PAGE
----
News Notes – November 15

Boston book fair is skin-sational
By Marie Szaniszlo/Boston Herald – November 15, 2009 –

If you love old books, you will love the Boston International Antiquarian Book Fair. And if you love the macabre, you will love Hans Holbein’s “Dance of Death.”

The 1813 edition, tucked in a corner of one of the Hynes Convention Center, is bound in human skin and has a cover inlay of a toothsome skull carved from human bone.

“Some people are squeamish about it,” said Henry Wessells, who works for the New York bookseller James Cummins, which already has sold the ghoulish tome for an undisclosed sum.

Susan Skelly of Newport, R.I., seemed at once horrified and fascinated by the book, refusing to touch it as she peppered Wessells with questions: “Whose skin?” (Unknown.) “What part of the body?” (Most likely the back.)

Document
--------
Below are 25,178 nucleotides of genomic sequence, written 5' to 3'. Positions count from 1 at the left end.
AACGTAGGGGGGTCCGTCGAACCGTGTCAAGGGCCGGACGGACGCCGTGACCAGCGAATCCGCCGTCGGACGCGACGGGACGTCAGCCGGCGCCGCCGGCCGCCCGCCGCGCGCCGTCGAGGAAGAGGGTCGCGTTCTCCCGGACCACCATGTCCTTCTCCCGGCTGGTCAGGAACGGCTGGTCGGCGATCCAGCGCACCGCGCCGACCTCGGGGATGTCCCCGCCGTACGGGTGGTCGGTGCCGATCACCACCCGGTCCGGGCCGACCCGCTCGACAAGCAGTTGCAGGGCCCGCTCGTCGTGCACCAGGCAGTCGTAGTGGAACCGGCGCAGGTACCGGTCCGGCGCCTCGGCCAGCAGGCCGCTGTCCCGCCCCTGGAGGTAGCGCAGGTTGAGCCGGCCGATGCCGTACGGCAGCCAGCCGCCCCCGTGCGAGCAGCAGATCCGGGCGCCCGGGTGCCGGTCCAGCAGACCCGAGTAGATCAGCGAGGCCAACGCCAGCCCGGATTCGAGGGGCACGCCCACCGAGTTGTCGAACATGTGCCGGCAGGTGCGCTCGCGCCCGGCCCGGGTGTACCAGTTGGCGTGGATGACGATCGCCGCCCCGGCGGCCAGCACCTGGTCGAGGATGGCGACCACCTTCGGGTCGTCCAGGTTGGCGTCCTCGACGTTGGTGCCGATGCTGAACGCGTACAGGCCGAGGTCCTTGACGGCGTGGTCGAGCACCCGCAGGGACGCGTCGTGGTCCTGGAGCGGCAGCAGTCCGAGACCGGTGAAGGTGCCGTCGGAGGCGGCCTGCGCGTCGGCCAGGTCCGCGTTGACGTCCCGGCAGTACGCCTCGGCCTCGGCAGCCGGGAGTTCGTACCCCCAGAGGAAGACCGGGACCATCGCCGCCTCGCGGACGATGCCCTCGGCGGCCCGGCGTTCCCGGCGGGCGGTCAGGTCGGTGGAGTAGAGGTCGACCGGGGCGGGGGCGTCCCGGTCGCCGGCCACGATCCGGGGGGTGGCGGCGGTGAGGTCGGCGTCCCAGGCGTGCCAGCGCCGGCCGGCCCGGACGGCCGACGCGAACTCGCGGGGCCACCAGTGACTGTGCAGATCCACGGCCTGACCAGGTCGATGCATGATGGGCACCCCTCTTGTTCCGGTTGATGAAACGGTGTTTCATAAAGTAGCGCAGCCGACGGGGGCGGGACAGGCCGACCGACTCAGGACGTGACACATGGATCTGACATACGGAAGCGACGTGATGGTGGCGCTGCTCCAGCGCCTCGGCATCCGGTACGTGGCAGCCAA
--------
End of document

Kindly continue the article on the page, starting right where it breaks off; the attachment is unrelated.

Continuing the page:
Originally published in 1538, the book includes illustrations of skeletons lingering over various people, from a child to an old woman, from a peddler to the pope.

“It shows that death comes for everyone,” Wessells said. “The idea is that by thinking about one’s impending death, the reader would be prompted to live a better life.”

The fair, which continues today from noon to 5 p.m., also features conventional books, including first editions of F. Scott Fitzgerald’s “Tender Is the Night” and Ernest Hemingway’s “The Sun Also Rises.”

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